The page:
Elizabeth Taylor became my Hollywood heroine in the 1960’s when her film production of Cleopatra hit my city. Tickets were purchased in advance, just as if it were a live performance. It was four hours long. Once you were seated there was no getting up again. A 30 minute intermission at the 2-hour mark allowed the audience to buy a cool drink, catch a breath of fresh air and then it was back to the seats for another two hours. I remember the line to the ladies room was so long I didn’t even bother.

I enjoyed the movie but Ms. Taylor captured my heart, mind and soul during the scene where she defiantly arrives in Rome to deliver Caesar his son. Behind a parade of dark, dancing Nubians in white ostrich feathers and fair-skinned concubines swathed in glittery veils, she stands in front of a golden pyramid at the top of stairs which stretch out onto a long platform. Hundreds of slaves carry this monstrous parade float on their shoulders in the hot sun. She stands by her child, she draped from head to toe in a costume made of bejewelled, golden feathers (meant, I believe, to resemble the Goddess Isis) him in golden robes and nestled under the keen protection of his mother’s arm.

It was the most powerful movie scene I’d ever watched. It was like seeing an old adage turn upside down and come to life – Yes Virginia, the mountain can come to Mohammad.

I do realize that the epic production of Cleopatra was created by authors, costumers, cameramen, directors, etc. But one cannot pretend the genuine gutsy demeanor brought into the scene by Ms. Taylor wasn’t the thing that pulled everything else together and made it work. I doubt there are many if any in Hollywood today who possess the ability to pair gutsy with ladylike quite like Elizabeth Taylor. Even in her drunken scenes in Who’s Afraid of Virgina Woolf she is never for a moment – not poised.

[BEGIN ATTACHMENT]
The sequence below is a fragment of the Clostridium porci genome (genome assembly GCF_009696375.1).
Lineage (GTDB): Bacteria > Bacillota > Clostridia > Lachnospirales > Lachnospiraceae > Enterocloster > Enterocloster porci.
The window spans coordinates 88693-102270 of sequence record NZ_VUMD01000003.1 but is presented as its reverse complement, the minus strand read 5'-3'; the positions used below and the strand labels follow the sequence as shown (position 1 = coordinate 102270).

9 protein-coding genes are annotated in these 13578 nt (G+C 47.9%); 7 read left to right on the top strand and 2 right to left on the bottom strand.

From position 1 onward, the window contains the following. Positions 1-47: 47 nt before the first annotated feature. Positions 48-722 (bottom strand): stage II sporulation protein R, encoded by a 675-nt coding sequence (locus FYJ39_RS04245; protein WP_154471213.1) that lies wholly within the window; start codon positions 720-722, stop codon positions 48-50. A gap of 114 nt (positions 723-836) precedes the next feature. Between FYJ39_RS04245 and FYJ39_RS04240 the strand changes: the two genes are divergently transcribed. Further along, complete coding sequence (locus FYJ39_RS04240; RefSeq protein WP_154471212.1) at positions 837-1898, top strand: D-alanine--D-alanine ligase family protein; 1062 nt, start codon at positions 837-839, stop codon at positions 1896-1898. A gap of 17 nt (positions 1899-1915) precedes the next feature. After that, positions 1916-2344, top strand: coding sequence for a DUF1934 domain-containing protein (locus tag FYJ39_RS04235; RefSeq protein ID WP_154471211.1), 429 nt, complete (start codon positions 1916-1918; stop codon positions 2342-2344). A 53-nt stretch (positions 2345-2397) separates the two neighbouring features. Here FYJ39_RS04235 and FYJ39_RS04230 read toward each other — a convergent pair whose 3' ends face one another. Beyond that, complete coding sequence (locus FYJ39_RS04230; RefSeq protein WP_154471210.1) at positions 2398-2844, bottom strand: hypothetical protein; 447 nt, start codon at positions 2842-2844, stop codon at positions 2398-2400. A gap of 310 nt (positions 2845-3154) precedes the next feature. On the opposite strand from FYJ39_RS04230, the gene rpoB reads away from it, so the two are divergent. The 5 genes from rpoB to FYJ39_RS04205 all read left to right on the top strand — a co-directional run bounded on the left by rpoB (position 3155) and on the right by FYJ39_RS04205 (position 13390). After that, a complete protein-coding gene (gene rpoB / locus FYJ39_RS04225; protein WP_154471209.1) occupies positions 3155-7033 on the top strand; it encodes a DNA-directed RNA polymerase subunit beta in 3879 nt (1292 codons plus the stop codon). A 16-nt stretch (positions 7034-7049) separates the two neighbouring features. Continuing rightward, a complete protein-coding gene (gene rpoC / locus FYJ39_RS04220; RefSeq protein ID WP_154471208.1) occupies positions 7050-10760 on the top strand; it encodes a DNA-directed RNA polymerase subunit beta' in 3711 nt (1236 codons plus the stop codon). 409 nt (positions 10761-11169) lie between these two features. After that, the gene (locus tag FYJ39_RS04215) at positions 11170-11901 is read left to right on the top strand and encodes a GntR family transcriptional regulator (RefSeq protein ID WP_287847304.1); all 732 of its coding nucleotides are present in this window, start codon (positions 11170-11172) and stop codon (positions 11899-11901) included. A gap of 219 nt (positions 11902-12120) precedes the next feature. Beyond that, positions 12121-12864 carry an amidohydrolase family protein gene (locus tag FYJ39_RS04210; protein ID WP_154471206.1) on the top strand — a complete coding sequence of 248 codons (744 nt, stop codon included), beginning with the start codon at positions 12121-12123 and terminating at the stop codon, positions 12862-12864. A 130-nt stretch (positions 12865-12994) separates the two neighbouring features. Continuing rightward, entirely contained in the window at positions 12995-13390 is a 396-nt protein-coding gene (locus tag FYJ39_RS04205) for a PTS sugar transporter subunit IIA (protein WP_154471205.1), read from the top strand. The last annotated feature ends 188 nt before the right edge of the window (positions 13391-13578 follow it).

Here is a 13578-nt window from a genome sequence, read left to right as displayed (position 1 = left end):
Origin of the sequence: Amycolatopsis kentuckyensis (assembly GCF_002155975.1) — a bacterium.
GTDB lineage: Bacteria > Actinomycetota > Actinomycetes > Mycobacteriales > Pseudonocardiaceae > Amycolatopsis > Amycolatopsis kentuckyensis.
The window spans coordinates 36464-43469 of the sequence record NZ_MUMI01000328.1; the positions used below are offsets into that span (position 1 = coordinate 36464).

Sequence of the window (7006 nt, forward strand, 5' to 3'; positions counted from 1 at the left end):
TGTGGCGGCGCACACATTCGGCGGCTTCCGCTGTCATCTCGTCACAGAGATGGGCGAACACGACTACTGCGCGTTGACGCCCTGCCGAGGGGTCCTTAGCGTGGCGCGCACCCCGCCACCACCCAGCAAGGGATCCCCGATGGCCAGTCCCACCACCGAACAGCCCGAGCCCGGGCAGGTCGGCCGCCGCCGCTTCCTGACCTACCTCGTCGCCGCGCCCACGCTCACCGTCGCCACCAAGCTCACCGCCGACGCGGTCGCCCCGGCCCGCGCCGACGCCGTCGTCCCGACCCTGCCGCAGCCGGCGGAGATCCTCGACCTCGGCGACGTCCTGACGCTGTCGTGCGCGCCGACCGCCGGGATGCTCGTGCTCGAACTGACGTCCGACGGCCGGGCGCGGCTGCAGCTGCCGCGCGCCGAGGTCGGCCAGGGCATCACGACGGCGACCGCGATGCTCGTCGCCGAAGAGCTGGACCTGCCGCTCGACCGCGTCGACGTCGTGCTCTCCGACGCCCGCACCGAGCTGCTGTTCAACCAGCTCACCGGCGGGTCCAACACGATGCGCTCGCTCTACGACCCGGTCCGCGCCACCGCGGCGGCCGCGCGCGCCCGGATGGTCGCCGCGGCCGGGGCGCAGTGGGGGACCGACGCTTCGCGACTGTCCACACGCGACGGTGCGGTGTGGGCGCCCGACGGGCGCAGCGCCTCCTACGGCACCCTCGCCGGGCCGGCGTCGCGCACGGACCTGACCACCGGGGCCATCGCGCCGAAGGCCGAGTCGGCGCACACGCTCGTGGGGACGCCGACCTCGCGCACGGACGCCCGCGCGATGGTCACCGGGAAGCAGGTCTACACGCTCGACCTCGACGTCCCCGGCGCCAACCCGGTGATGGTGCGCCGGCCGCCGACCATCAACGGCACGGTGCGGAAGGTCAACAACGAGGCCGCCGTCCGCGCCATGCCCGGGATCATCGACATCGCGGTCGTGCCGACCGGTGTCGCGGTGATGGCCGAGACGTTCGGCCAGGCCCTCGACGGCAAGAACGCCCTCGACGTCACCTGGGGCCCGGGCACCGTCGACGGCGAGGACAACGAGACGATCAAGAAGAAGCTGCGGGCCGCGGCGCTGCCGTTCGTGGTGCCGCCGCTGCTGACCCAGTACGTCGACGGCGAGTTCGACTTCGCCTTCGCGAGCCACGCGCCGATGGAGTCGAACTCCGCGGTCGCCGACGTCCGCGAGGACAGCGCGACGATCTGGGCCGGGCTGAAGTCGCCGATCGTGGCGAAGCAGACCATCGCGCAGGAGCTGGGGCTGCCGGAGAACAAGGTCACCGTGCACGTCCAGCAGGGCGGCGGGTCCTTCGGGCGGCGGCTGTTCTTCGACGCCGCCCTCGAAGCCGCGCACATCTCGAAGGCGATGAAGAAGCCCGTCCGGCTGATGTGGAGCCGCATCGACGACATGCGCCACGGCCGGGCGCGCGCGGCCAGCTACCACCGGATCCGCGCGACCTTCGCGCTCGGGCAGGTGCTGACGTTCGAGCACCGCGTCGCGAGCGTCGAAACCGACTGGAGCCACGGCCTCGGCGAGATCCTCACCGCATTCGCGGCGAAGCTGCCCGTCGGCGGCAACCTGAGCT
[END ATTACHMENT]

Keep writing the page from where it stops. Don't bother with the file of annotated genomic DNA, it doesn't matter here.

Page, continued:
The sense of true bravery didn’t end with the director saying cut, either. On camera or off, Elizabeth Taylor was a brave lady in every sense of the word. She became my real-life heroine in the 1980’s when she sat on a hospital bed and cradled a young girl who was suffering from AIDS. She deplored people who were unforgiving and who acted from ignorance and fought many social injustices many times over.

She was a great actress, a generous philanthropist, a loving and lovely lady. She will be missed.

Advertisements